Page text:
Alison Moriarty, fleet risk and compliance manager, Skanska: You don’t know what the next bit of advice is that is going to overturn the last bit of advice. We were all obsessed with CO2, but some of what we would call really clean vehicles have NOx emissions which are horrific.
FN: How have you prepared for the deployment of electric vehicles?
Duncan Webb: The drivers who are using the electric vans have had about two-hour specific familiarisation training.
We’ve split the vans between different depots around the country and they are used by people who want to use them. We asked for volunteers so you try to get the employees who are already there from a psychological perspective.
Fraser Crichton: We got a union representative to buy into what we were doing and that was key for us.
Paul Tate: We have quite a few unions with us and as long as we engage with them at the start and explain the reasons we want to do something, they are normally quite receptive. It is when you start forcing things on people without engaging with them that you encounter the problems.
FN: How have the BIK tax increases and changing air quality legislation affected your replacement cycles?
Keith Cook, deputy financial controller, Computacenter: Where my drivers have been lucky is if they have been in interim vehicles for some time, their BIK is only committed for a six- or 12-month mini-lease.
Paul Tate: We’ve just introduced three-year cycles and we are looking at introducing two years as well. We are not going to alter the amount the company pays, but we will give the employee the choice of flexing.
Keith Cook: That’s exactly what we are going to do. The employees should realise they can have a vehicle over four years without a trade up, or if they want it over three years it’s only a £20 trade up.
Paul Tate: I saw some interesting stats indicating that often if it’s a new product that comes to market and the manufacturer is trying to get it into the second-hand market, then a two-year lease is the absolute sweet spot: you can get a two-year lease cheaper than the four-year one.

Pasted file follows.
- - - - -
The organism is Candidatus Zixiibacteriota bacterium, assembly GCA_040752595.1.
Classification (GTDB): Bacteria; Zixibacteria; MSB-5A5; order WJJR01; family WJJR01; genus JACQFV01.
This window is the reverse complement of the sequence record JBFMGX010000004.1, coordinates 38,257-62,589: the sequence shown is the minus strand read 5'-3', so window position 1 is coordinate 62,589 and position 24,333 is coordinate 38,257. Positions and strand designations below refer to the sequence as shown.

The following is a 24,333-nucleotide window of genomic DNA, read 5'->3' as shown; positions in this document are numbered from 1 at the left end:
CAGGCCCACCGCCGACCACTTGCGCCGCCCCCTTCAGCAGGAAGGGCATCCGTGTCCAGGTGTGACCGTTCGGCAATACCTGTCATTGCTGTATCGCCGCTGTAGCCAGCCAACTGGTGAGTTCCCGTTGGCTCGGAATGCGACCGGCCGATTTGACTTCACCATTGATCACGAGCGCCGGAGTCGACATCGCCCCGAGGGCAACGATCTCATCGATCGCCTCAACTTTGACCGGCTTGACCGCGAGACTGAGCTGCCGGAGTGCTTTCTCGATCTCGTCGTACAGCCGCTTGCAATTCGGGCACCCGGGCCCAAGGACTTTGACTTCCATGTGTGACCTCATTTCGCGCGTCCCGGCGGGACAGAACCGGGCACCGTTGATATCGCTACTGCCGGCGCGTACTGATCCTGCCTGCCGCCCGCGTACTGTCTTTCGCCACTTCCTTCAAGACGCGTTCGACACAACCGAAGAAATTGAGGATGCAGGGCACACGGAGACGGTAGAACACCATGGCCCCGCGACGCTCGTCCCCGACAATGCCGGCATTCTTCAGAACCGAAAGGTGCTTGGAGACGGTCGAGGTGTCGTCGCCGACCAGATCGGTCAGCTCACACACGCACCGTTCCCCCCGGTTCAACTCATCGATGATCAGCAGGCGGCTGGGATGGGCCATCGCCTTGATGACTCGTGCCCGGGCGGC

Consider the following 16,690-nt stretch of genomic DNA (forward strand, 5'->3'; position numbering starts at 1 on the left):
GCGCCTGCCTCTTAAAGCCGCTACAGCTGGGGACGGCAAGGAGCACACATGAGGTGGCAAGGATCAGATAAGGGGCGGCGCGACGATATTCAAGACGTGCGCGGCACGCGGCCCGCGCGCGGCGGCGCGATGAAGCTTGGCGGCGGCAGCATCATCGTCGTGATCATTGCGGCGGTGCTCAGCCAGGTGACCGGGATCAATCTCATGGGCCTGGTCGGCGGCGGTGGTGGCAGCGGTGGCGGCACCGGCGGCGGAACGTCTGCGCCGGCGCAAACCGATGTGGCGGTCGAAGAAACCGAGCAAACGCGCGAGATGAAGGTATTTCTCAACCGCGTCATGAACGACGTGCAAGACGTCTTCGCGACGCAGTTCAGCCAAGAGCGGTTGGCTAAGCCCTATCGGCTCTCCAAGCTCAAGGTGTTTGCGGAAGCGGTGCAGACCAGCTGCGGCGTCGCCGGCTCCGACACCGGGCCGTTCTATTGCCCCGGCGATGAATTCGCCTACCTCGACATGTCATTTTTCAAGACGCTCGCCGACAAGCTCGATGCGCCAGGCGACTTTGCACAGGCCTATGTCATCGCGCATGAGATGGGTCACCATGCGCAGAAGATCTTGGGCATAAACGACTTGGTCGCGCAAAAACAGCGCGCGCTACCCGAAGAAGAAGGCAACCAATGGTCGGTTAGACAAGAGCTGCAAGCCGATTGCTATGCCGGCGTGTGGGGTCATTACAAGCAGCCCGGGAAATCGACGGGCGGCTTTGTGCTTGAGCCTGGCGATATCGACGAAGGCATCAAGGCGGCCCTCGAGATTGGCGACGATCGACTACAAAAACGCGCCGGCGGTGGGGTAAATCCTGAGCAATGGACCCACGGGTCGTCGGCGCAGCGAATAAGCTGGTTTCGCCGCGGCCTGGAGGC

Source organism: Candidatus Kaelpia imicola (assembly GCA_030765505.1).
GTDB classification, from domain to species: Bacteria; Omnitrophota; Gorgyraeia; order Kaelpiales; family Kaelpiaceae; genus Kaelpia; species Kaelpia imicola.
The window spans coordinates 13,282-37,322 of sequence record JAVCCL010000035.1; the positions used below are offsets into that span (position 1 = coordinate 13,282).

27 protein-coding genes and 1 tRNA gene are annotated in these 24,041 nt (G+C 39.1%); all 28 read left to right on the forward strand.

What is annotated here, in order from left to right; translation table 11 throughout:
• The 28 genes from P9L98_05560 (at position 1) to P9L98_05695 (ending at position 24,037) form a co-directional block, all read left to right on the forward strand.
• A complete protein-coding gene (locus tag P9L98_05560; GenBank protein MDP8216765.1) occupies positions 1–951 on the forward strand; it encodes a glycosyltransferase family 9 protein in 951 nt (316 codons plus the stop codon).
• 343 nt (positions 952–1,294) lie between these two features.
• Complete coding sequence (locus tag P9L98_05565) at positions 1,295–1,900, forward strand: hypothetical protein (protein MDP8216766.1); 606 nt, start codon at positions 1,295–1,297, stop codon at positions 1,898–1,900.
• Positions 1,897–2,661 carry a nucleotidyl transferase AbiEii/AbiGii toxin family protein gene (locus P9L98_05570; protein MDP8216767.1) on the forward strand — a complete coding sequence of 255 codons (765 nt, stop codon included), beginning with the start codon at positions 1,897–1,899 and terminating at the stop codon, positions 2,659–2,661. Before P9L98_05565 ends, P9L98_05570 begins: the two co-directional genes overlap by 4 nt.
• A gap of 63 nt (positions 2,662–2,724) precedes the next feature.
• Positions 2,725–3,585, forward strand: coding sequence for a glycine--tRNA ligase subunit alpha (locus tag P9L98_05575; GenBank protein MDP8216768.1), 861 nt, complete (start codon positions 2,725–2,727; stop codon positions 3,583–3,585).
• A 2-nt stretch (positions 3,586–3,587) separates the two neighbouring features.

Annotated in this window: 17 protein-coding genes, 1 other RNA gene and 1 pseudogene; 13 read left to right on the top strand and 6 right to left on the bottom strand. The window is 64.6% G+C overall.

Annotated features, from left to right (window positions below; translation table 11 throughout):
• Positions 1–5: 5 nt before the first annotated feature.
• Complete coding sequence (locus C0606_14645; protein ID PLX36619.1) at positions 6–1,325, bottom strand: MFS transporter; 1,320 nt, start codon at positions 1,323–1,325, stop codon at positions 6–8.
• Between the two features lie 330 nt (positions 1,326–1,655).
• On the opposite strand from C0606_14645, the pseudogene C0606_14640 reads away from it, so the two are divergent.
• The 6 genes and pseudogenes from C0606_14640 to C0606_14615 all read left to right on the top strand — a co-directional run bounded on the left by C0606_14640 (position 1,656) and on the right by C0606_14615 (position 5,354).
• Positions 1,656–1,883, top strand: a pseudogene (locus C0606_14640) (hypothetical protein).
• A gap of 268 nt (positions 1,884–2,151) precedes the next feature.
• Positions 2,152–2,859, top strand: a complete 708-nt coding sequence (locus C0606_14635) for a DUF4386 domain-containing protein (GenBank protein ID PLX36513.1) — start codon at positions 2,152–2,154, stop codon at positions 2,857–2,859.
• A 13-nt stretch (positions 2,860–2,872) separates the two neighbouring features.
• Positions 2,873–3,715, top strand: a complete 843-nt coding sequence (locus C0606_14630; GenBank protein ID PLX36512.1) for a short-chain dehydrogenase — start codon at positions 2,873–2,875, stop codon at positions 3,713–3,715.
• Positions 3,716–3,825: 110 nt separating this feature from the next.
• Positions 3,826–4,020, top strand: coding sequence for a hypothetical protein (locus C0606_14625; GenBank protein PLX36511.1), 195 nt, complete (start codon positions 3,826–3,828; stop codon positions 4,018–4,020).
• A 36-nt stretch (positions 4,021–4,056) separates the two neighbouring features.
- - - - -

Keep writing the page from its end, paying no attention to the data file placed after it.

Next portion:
Keith Cook: If there’s no extra cost to the business, happy days. What we’ve done with special offers is that drivers can have them if they are available at the right time.
If they are up for renewal in six months’ time and that sweet spot has gone, that’s just unfortunate, but there may be a sweet spot on another vehicle and we can get our drivers into that.
Everyone gets the same grade of vehicle but if they want to experience the special offer or the sweet spot, they’ve got to expect there will be a disparity and they’ve been mature enough to say, yeah, we’ll take pot luck.
Paul Tate: We proposed two-, three-, four- and five-year terms to the business and it said ‘let’s start with three and four and see how that goes’. It’s an easy switch for the leasing company and in this age of the unknowns, employees are willing to pay more for their rental so they have more certainty.
You can say to the employee that if they are really concerned, then take a lesser car for two years, which will be the same cost, and then make a longer-term decision in the future when there will be more certainty.
Alison Moriarty: We fell into the trap with hybrids and electric vehicles of really pushing them, and I think the people who got them for the right reasons understand that even though the BIK tax implications will make them less attractive, it is not down to us. But the people who took them just so they had less to pay are the ones who are saying ‘I want to get out of this lease now’.
Going forward, shorter leasing is the sort of thing we are going to have to look at because things change so quickly.
Also, because we work UK-wide, we might have a contract director who works in Newcastle and when that contract ends, he might work in central London.
Although he has got a car for a certain amount of time, we have to think that, as a business, we moved him into a completely different ball game, so there is a lot for us to look at.